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A Coaxial 3D Print Extruder?

A Coaxial 3D Print Extruder?

An unusual coaxial extrusion system for 3D printing of food [Source: 3D Digital Cooks]

An unusual coaxial extrusion system for 3D printing of food [Source: 3D Digital Cooks]

I’m looking at a report on an experimental “coaxial extruder”.

The unusual component, devised by Luis Rodriguez Alcalde of 3D Digital Cooks, is intended for food 3D printing. But what is a “coaxial extruder”?

Essentially it is one nozzle inside of another. The idea is to extrude one type of material from a central nozzle, while a secondary material is extruded in an “O” shape around the central nozzle. This requires two separate mechanisms to push material to each of these coaxial nozzles.

Above we can see inside the nozzle, where you can see the inner and outer material paths.

Alcalde says:

“First lets explain properly what is a coaxial nozzle. It is as simple as a nozzle inside of another nozzle. This allows to ‘wrap’ a material with another. This would make sense for example to have a soft material inside and a ‘harder’ one outside that acts as a wall.”

How does it work? The nozzle, as seen at top, involves two separate feeders. Material for the central nozzle is delivered at the top, and material for the “O” nozzle is delivered to the side of the nozzle. The material must be fluid so that it can flow smoothly through the outer chamber to the exit. That secondary exit point is the “O” shaped void that surrounds the central nozzle.

Does it function? Here is a sample test made by Alcalde, who attempted to 3D print alternating blobs from each of the two nozzles:

Sample food 3D print from a coaxial nozzle [Source: 3D Digital Cooks]

Sample food 3D print from a coaxial nozzle [Source: 3D Digital Cooks]

As you can see, there is some leakage that causes the blobs to be polluted somewhat with material from the other nozzle.

Inside a coaxial 3D print nozzle [Source: 3D Digital Cooks]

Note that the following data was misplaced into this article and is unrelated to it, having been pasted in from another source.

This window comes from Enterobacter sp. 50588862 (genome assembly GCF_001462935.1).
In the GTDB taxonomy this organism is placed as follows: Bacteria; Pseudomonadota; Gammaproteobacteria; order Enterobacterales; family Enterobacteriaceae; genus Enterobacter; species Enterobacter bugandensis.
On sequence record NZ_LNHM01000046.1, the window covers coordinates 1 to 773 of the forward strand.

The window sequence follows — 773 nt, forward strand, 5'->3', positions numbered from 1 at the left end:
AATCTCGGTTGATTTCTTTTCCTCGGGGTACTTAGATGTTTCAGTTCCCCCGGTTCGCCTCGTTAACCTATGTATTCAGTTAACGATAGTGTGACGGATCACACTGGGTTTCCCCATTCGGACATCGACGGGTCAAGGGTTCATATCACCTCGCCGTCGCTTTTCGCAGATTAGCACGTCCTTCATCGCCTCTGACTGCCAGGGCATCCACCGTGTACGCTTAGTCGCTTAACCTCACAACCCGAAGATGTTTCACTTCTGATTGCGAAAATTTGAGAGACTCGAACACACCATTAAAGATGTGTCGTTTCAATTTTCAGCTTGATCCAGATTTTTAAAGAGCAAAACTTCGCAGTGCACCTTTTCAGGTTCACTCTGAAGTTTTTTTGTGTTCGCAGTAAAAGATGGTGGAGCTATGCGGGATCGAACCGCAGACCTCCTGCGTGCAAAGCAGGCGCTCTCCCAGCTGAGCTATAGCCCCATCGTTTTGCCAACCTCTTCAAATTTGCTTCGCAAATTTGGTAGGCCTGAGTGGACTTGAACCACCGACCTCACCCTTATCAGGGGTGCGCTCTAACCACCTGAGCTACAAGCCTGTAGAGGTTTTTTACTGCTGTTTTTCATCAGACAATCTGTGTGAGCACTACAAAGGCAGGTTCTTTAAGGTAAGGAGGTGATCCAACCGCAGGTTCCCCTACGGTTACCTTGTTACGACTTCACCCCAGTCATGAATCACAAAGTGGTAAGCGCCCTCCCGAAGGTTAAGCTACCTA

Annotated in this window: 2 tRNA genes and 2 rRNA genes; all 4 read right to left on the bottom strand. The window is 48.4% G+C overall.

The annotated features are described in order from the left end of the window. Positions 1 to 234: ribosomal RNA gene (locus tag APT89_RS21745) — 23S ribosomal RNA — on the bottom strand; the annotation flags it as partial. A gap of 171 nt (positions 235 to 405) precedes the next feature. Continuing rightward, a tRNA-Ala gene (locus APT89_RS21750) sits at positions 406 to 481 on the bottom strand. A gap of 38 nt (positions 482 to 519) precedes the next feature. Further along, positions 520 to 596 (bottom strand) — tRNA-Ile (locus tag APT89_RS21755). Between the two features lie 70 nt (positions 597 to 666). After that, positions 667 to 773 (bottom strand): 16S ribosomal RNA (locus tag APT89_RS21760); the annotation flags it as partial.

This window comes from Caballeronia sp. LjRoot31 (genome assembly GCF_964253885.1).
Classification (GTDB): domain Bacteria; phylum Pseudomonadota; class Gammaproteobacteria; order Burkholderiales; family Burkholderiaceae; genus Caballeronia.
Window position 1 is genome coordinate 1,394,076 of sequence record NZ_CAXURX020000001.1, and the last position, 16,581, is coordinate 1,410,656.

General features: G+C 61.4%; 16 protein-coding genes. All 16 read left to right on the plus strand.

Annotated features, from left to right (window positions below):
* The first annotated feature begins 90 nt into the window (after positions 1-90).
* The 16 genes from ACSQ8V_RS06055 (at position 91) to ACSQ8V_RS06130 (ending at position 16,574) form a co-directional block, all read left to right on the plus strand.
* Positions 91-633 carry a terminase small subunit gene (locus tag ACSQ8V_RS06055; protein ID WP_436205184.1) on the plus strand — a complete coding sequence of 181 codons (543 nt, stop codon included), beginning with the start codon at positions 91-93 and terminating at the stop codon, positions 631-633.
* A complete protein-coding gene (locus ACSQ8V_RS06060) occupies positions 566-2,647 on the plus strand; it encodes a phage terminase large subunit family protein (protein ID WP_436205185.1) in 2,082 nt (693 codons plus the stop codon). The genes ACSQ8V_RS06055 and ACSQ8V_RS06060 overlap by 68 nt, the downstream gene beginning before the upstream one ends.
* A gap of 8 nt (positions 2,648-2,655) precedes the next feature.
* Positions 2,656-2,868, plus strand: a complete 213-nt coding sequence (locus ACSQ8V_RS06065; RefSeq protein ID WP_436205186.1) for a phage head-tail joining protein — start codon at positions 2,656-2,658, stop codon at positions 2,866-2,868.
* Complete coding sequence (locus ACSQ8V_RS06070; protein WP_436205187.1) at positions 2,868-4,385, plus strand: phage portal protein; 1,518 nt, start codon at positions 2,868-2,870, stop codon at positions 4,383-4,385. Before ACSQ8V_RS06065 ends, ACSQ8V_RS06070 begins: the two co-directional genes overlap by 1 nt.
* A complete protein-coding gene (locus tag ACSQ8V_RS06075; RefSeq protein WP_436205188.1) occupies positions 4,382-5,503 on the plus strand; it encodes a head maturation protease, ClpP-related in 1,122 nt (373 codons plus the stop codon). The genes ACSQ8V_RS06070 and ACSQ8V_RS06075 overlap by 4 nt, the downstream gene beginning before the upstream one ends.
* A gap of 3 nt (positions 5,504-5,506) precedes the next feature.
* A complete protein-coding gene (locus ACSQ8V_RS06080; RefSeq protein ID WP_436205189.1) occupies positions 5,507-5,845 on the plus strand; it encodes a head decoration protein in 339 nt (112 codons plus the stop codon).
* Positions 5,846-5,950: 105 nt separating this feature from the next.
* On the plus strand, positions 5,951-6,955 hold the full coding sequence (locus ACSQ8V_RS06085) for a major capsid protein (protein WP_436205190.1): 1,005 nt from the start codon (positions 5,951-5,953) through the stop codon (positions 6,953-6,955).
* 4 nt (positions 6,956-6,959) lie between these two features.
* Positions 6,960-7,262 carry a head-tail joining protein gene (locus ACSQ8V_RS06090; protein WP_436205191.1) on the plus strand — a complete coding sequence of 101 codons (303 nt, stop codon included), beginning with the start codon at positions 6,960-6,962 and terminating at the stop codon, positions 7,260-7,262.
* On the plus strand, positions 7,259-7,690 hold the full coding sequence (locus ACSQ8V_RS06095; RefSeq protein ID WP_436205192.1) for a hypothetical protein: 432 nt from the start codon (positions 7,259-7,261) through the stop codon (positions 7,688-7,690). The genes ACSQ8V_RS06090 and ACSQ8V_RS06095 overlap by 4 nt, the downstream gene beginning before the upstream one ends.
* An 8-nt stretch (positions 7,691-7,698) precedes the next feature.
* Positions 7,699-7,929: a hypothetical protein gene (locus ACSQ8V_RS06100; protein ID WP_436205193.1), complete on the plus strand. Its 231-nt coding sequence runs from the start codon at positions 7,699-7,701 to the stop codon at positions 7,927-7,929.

Inside a coaxial 3D print nozzle [Source: 3D Digital Cooks]

Coaxial Nozzle Software

Alcalde realized that the unusual structure of this nozzle would require some serious software engineering to ensure the unusual physical properties of the coaxial nozzle are accounted for. After testing with Greek yogurt, he says:

“This is the last test I do with the current coaxial nozzle. During the last experiments and design apps I have learn a lot about it. Now is time to let it sit and think about the next iteration!”

I’ve not seen this type of nozzle and extrusion system previously, but it is quite interesting. I suspect its use may be constrained to the food 3D printing market only, as it could be difficult to properly heat thermoplastics uniformly with the coaxial arrangement — where would you put the heater, for example?

A delta 3D printer modified to use a coaxial nozzle [Source: 3D Digital Cooks]

A delta 3D printer modified to use a coaxial nozzle [Source: 3D Digital Cooks]

Coaxial Nozzle Jams

One big concern I would have with the coaxial system is what happens during faults? What if you had a jam in the outer nozzle? How could it be cleaned? That alone may disqualify its use for thermoplastics.

But it is good to see more experimentation taking place. To find the right solution, sometimes many have to be examined. This could be one of them.

Via 3D Digital Cooks

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